Carolina and Jennifer had already lifted this young 3 toed sloth from the busy road just minutes before I passed by and had gently placed him in the familiar surroundings of a low tree near Aguas Claris in Playa Chiquita, Costa Rica.

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Thinking he may be better placed back further into the jungle and away from the harassing dogs and reckless drivers, Carolina tempted him to grab onto the stick to make his move back into the jungle.

SlothRescue10 - CopyComfortable in his new tree and lightly hissing at her gentle grip he cautiously sniffed the burley branch and took the move under consideration while Annabelle used her persuasive charm to encourage him down.

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Convinced he was making the right move he lovingly embraced the branch and the rescue trio of Carolina, Jennifer and Ana Belle were only to happy to move their new friend into a new safer home territory.

Although it may take some time she (female sloth) would eventually move away and as slow as they are the constant motion gets them great distances in a day.

Watching for sloths, iguanas and of course dogs, make driving a car or riding a bike a bit of challenge. Shortly after relocating the sloth a very large iguana appeared from out of the jungle and they set to protecting yet another unsuspecting member of the jungle family from a sure fate of either the road or a local dinner table.

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Still Raining

From my porch I get to watch the rain on the jungle  leaves.

From my porch I get to watch the rain on the jungle leaves.

It should not be any surprise to me, just about anywhere in the northern hemisphere you decide to plunk your bottom, December and the winter solstice will exhibit the slow creep of a change in the weather on the march to the shortest day of the year. (longest night of the year if you prefer sleeping)

The further north you are the more dramatic it becomes and to escape this inevitable transition from bright fall colours to a soft grey and then to a biting cold white. I choose to experience the very predictable rains in the southern caribbean and all that it brings with it.

Understanding that our climate is becoming less predictable, here on the southern caribbean coast of Costa Rica, we still get rain in the night from mid November to a constant torrent day and night into early December. There is a gentle tapering to light showers into the new year. This seems to be OK with all here in Puerto Viejo to Manzanillo knowing that January will again bring the sun and the inevitable influx of tourists, the heartbeat of these southern communities. Pitter patter, pitter patter.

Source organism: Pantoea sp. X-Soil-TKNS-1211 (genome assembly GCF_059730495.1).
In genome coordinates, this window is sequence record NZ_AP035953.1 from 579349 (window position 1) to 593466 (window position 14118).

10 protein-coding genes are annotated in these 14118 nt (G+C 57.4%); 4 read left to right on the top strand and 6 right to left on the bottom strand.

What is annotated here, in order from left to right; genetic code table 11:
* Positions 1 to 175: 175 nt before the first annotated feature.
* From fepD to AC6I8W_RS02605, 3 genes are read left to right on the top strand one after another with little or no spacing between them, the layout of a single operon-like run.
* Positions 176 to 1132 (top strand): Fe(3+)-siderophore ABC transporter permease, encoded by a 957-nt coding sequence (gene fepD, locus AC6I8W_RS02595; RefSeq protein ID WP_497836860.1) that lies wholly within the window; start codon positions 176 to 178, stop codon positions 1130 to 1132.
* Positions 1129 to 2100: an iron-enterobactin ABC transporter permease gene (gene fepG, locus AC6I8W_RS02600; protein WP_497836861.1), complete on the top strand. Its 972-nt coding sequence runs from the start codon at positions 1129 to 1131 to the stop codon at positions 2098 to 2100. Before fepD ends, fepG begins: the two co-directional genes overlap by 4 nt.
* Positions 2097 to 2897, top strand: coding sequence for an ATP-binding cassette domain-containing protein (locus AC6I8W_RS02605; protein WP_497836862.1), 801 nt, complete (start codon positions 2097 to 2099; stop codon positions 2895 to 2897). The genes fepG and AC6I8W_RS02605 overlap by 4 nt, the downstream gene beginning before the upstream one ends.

We, Julie my neighbour and Jennifer our amiga, drove in Julies old Suburu to the newly renovated Cultural Center in Puerto Viejo last night for a one woman show by Vivian Rodriguez of San Jose. She wrote and performed her short play, Consuella, before a full crowd of locals and tourists and was warmly applauded for her creative efforts. The town was bubbling with activities, Italian, Seafood and Tico restaurants were full and street vendors sold bbq skewers of chicken and pork on a tortilla for 2 dollars, while others displayed Jamaican patties, and banana cake under a 60 watt bulb. The tone is very different at night as all the tourists who have been scouting the rescue centers and national parks during the day come to refresh themselves in a fresh fish dinners and 2for1 mojitos while the daily scramble of fruit vendors and the rasta crowd shrink behind their roadside stalls.

Many of the local folks I have met, pilates instructors, cafe owners, fellow ex patriots, and all those connections I make through sheer imposition, were in their best bib and tucker for the event with long dresses and local fashion. I even found something without flowers to wear.

The performance was followed by a generous display of Bocas and wine at the Pecora Nera where Ilario Gianonni plied us with some incredible platters from his talented kitchen. His restaurant has enjoyed a well deserved reputation as the most respected in quality and service for the past 12 years In Playa Cocles. Several incredibly light pizzas were topped with eggplant, radicchio and some scrumchy lean ham. All this was plied with red wine before an huge plate of deep fried red snapper appeared before us which was so crunchy and fresh, like I never tasted before and before returning home set before us were a deliciously light crème brulee and some incredible custard puffs with biscotti and warm chocolate sauce.

The company of the evening included the owner Ilarios the owner of the restaurant, our feature performer Vivian Rodriguez, the travel writing gal Camille Willemain, friends Julie, Jennifer and lucky me. Thank you all for good food fun and welcoming me into your community.

The rains have abated and I will scurry to the local store on my bike for some…well for some excuse not to to continue to sit here at my computer.

These are my friends in Playa Chiquita Jennifer and Carolina.

These are my friends in Playa Chiquita Carolina and Jennifer.

Ear Up

Ear Up – Speak up I only have one ear. This little mutt is a fixture on the road to Cocles.

Breakfast view - A little melange of rice, pineapple, mushrooms and eggs

Breakfast view – A little melange of rice, pineapple, mushrooms and eggs

Eating Diamond Back Snake -  A 2 meter long Diamond Back snake sunning himself in the woodshed was met with and roasted very quickly by the local work force.

Eating Diamond Back Snake – A 2 meter long Diamond Back snake sunning himself in the woodshed was met with and roasted very quickly by the local work force.

New Ride Optimist - My new ride was purchased sight unseen and did not disappoint.

New Ride Optimist – My new ride was purchased sight unseen and did not disappoint.

Pillow Art - Unabashed honesty in the pillow Art of Costa Rica

Pillow Art – Unabashed honesty in the pillow Art of Costa Rica

Wood Shed - Where the wild things are.

Wood Shed – Where the wild things are.